What is the definition of Spinal Tumor?

A spinal tumor is a growth of cells (mass) in or surrounding the spinal cord.

What are the alternative names for Spinal Tumor?

Tumor - spinal cord

What are the causes for Spinal Tumor?

Any type of tumor may occur in the spine, including primary and secondary tumors.

Primary tumors: most of these tumors are benign and slow growing.

  • Astrocytoma: a tumor of the supporting cells inside the spinal cord
  • Meningioma: tumor of the tissue that covers the spinal cord
  • Schwannoma: a tumor of the cells surrounding the nerve fibers
  • Ependymoma: a tumor of the cells line the cavities of the brain
  • Lipoma: a tumor of the fat cells

Secondary tumors or metastasis: these tumors are cancer cells coming from other areas of the body.

  • Prostate, lung, and breast cancers
  • Leukemia: a blood cancer that starts in the white cells in the bone marrow
  • Lymphoma: a cancer of the lymph tissue
  • Myeloma: a blood cancer that starts in the plasma cells of the bone marrow

The cause of primary spinal tumors is unknown. Some primary spinal tumors occur with certain inherited gene mutations.

Spinal tumors can be located:

  • Inside the spinal cord (intramedullary)
  • In the membranes (meninges) covering the spinal cord (extramedullary - intradural)
  • Between the meninges and bones of the spine (extradural)
  • In the bony vertebrae

As it grows, the tumor can affect the:

  • Blood vessels
  • Bones of the spine
  • Meninges
  • Nerve roots
  • Spinal cord cells

The tumor may press on the spinal cord or nerve roots, causing damage. With time, the damage may become permanent.

What are the symptoms for Spinal Tumor?

The symptoms depend on the location, type of tumor, and your general health. Secondary tumors that have spread to the spine from another site (metastatic tumors) often progress quickly. Primary tumors often progress slowly over weeks to years.

Symptoms may include:

  • Abnormal sensations or loss of sensation, especially in the legs
  • Back pain that gets worse over time, is often in the middle or lower back, is usually severe and not relieved by pain medicine, gets worse when lying down or straining (such as during a cough or sneeze), and may extend to the hips or legs
  • Loss of bowel control, bladder leakage
  • Muscle contractions, twitches, or spasms (fasciculations)
  • Muscle weakness (decreased muscle strength) in the legs that causes falls, makes walking difficult, and may get worse (progressive) and lead to paralysis

What are the current treatments for Spinal Tumor?

The goal of treatment is to reduce or prevent nerve damage caused by pressure on (compression of) the spinal cord and ensure that you can walk.

Treatment should be given quickly. The more quickly symptoms develop, the sooner treatment is needed to prevent permanent injury. Any new or unexplained back pain in a patient with cancer should be thoroughly investigated.

Treatments include:

  • Corticosteroids (dexamethasone) may be given to reduce inflammation and swelling around the spinal cord.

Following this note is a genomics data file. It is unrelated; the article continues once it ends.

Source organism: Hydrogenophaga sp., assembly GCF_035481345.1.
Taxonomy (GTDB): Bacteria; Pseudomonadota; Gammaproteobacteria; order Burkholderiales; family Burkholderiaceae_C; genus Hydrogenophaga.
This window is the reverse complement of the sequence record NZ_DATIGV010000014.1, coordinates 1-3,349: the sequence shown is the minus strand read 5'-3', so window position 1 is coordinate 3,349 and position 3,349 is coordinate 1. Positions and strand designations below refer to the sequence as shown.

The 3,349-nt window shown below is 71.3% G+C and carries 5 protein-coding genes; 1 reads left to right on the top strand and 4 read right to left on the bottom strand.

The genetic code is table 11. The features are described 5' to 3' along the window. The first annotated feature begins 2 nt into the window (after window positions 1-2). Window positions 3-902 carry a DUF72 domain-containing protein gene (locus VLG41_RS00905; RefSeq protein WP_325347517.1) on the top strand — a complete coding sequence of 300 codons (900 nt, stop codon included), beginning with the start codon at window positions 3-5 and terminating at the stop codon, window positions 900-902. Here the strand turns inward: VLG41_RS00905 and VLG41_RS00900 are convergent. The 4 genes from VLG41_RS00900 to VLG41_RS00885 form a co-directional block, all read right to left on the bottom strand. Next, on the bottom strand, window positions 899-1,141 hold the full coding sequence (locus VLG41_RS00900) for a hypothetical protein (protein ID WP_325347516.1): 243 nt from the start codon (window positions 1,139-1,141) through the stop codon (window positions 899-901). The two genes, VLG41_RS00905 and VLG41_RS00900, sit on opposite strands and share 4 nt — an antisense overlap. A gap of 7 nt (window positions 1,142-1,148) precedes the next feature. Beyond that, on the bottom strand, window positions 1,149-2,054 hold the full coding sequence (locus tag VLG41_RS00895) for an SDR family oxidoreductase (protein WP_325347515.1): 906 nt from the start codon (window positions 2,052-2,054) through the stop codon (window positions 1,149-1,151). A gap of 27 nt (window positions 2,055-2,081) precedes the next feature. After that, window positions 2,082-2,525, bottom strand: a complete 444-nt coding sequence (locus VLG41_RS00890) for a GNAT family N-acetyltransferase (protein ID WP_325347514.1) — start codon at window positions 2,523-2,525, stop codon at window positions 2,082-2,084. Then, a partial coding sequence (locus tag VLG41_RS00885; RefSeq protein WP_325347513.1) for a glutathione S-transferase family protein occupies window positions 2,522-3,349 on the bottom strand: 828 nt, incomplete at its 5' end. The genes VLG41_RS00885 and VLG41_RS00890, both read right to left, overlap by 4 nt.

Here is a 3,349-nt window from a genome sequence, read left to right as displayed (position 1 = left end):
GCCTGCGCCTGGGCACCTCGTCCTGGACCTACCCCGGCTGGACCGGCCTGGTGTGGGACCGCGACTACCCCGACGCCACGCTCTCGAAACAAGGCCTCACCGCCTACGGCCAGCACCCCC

• Emergency surgery may be needed to relieve compression on the spinal cord. Some tumors can be completely removed. In other cases, part of the tumor may be removed to relieve pressure on the spinal cord.
  • Radiation therapy may be used with, or instead of, surgery.
  • Chemotherapy has not been proven effective against most primary spinal tumors, but it may be recommended in some cases, depending on the type of tumor.
  • Physical therapy may be needed to improve muscle strength and the ability to function independently.

What is the outlook (prognosis) for Spinal Tumor?

The outcome varies depending on the tumor. Early diagnosis and treatment usually leads to a better outcome.

Nerve damage often continues, even after surgery. Although some amount of permanent disability is likely, early treatment may delay major disability and death.

When should I contact a medical professional for Spinal Tumor?

Call your provider if you have a history of cancer and develop severe back pain that is sudden or gets worse.

Go to the emergency room or call 911 or the local emergency number if you develop new symptoms, or your symptoms get worse during the treatment of a spinal tumor.

Vertebrae
Spinal tumor

REFERENCES

DeAngelis LM. Tumors of the central nervous system. In: Goldman L, Schafer AI, eds. Goldman-Cecil Medicine. 26th ed. Philadelphia, PA: Elsevier; 2020:chap 180.

Jakubovic R, Ruschin M, Tseng CL, Pejovic-Milic A, Sahgal A, Yang VXD. Surgical resection with radiation treatment planning of spinal tumors. Neurosurgery. 2019;84(6):1242-1250. PMID: 29796646 pubmed.ncbi.nlm.nih.gov/29796646/.

Moron FE, Delumpa A, Szklaruk J. Spinal tumors. In: Haaga JR, Boll DT, eds. CT and MRI of the Whole Body. 6th ed. Philadelphia, PA: Elsevier; 2017:chap 30.

Niglas M, Tseng C-L, Dea N, Chang E, Lo S, Sahgal A. Spinal cord compression. In: Niederhuber JE, Armitage JO, Kastan MB, Doroshow JH, Tepper JE, eds. Abeloff's Clinical Oncology. 6th ed. Philadelphia, PA: Elsevier; 2020:chap 54.

Clinical Trial
  • Status: Recruiting
  • Phase: N/A
  • Intervention Type: Procedure, Other
  • Participants: 20
  • Start Date: September 21, 2018
Ideal Imaging Time Point Assessment for Spinal Cord Lesions of Unknown Etiology With FDG PET-MRI
Clinical Trial
  • Status: Recruiting
  • Participants: 900
  • Start Date: December 3, 2019
Duke Spine Outcome Study (DSOS)